“The PayPal Mafia” is rightfully famous for producing a slew of valuable companies — SpaceX ($33 billion), Palantir ($26 billion), Tesla ($42 billion market cap plus or minus a few billion dollars depending on the most recent press releases and late-night CEO tweets), LinkedIn (acquired for $26 billion), YouTube (acquired for $1.65 billion and worth as much as 100 times that).
Collectively, these companies are worth over 100 times PayPal’s $1.5 billion acquisition price.
Why aren’t there other similarly successful mafias? There are plenty of former Google and Facebook employees who have gone on to start successful companies, but the network isn’t as dense. In fact, most PayPal-sized exits don’t produce anything remotely like the PayPal Mafia. What’s going on?
The best way to look at this is to consider the closest analogy to the PayPal Mafia: the Tiger Cubs. Coatue, Tiger Global, Lone Pine, Maverick, Samlyn, Steadfast, and Viking — once again, the companies founded by former Tiger employees manage vastly more money than Tiger did at its peak.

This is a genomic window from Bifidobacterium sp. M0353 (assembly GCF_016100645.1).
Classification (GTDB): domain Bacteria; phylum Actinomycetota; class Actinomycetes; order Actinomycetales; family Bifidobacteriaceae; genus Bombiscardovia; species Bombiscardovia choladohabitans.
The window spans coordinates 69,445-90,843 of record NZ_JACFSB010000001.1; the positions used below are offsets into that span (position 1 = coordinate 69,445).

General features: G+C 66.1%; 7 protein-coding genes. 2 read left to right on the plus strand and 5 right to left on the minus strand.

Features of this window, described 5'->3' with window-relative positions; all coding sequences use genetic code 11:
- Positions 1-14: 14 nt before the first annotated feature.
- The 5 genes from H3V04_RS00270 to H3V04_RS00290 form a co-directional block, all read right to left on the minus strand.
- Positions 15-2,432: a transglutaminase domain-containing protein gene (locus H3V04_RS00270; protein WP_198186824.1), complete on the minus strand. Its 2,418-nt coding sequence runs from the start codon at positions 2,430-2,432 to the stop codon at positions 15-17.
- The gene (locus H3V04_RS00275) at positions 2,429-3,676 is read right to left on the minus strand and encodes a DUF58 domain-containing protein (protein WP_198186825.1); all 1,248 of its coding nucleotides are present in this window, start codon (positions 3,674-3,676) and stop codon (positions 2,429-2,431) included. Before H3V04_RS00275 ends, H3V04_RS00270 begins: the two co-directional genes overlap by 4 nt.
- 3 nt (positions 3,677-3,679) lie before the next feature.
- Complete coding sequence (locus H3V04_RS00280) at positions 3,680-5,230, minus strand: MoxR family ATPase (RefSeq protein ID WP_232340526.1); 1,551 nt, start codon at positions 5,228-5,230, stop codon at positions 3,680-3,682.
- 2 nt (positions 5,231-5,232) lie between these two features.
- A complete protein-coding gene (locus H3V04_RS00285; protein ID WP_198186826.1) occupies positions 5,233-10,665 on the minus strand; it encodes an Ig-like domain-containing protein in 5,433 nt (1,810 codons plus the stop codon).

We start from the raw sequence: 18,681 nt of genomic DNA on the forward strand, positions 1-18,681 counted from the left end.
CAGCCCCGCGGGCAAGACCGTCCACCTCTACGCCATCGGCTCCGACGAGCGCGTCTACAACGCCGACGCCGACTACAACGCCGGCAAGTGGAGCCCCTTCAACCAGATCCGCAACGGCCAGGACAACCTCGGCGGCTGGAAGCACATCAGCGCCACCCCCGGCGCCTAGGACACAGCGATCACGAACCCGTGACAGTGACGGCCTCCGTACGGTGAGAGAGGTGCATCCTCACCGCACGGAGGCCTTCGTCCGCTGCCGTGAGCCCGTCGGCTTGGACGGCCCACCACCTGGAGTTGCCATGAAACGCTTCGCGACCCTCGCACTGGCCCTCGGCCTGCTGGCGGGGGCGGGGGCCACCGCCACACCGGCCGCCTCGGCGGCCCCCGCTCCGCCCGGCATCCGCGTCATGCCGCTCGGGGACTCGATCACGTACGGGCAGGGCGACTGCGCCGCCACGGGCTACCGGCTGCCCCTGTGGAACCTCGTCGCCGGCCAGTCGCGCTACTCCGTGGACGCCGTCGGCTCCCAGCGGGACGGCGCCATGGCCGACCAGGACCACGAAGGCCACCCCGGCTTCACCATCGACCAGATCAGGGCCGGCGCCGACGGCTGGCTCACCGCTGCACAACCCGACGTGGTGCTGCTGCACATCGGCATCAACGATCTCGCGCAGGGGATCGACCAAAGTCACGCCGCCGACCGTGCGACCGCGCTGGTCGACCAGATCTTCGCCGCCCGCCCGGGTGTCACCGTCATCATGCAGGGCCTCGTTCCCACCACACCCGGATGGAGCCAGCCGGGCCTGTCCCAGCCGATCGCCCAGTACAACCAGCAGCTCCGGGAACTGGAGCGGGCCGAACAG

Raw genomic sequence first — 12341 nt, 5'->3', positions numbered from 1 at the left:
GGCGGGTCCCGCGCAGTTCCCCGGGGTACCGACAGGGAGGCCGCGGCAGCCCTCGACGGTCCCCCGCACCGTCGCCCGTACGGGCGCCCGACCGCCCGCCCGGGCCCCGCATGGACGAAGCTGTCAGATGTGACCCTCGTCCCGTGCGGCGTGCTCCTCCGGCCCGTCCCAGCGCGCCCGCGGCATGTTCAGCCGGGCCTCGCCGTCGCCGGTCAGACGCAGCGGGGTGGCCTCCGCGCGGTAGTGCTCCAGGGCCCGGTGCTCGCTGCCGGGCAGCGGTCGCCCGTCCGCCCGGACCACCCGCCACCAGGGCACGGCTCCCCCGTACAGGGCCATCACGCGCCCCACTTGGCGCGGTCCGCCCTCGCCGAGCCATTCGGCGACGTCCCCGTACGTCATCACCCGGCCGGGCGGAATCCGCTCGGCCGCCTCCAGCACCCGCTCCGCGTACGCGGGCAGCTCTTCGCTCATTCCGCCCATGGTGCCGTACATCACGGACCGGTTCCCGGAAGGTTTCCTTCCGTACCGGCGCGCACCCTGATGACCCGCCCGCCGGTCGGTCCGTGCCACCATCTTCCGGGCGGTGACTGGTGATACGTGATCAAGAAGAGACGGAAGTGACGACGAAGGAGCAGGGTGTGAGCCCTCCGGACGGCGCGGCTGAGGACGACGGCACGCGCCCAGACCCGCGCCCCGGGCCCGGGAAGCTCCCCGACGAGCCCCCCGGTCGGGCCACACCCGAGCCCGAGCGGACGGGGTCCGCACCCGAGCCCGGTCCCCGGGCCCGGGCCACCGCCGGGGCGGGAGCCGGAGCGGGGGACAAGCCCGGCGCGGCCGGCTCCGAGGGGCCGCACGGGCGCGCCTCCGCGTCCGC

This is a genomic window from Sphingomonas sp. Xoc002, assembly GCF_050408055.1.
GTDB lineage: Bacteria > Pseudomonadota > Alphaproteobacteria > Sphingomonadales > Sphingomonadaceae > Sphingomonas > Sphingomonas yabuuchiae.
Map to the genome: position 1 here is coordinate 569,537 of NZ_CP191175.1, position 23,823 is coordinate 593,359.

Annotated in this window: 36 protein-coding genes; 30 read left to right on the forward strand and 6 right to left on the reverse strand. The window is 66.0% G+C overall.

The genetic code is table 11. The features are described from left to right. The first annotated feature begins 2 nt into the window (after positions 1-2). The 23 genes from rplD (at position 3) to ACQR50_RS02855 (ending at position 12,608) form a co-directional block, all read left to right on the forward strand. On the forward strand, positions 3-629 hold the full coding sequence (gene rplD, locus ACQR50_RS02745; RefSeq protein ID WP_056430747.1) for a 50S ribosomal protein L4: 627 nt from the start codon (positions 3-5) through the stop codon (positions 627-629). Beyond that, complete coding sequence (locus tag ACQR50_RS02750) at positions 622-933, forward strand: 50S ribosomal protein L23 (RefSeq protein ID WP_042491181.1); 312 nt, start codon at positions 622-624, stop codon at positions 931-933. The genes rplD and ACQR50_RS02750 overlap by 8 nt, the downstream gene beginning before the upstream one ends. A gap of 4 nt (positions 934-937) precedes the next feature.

Tiger’s alumni network isn’t quite as distinctive as PayPal’s; in finance, there’s a longer tradition of spinoffs, perhaps because it’s easier to start a company that competes with your former employer without competing head-to-head. The Goldman Sachs arbitrage desk produced several successful funds over the years (Perry Capital, ESL, Och-Ziff, and TPG-Axon), and Commodities Corporation seems to have produced a disproportionate share of the 1980s and early ’90s best macro traders — Paul Tudor Jones, Louis Bacon, and Bruce Kovner¹.
Hedge funds naturally produce spinoffs because of their structurally high turnover. The two things most hedge fund managers can’t stand for long are portfolio managers who lose money and portfolio managers who make more money for the fund than the fund manager does.
If you want your organization to produce a really effective alumni network, you absolutely…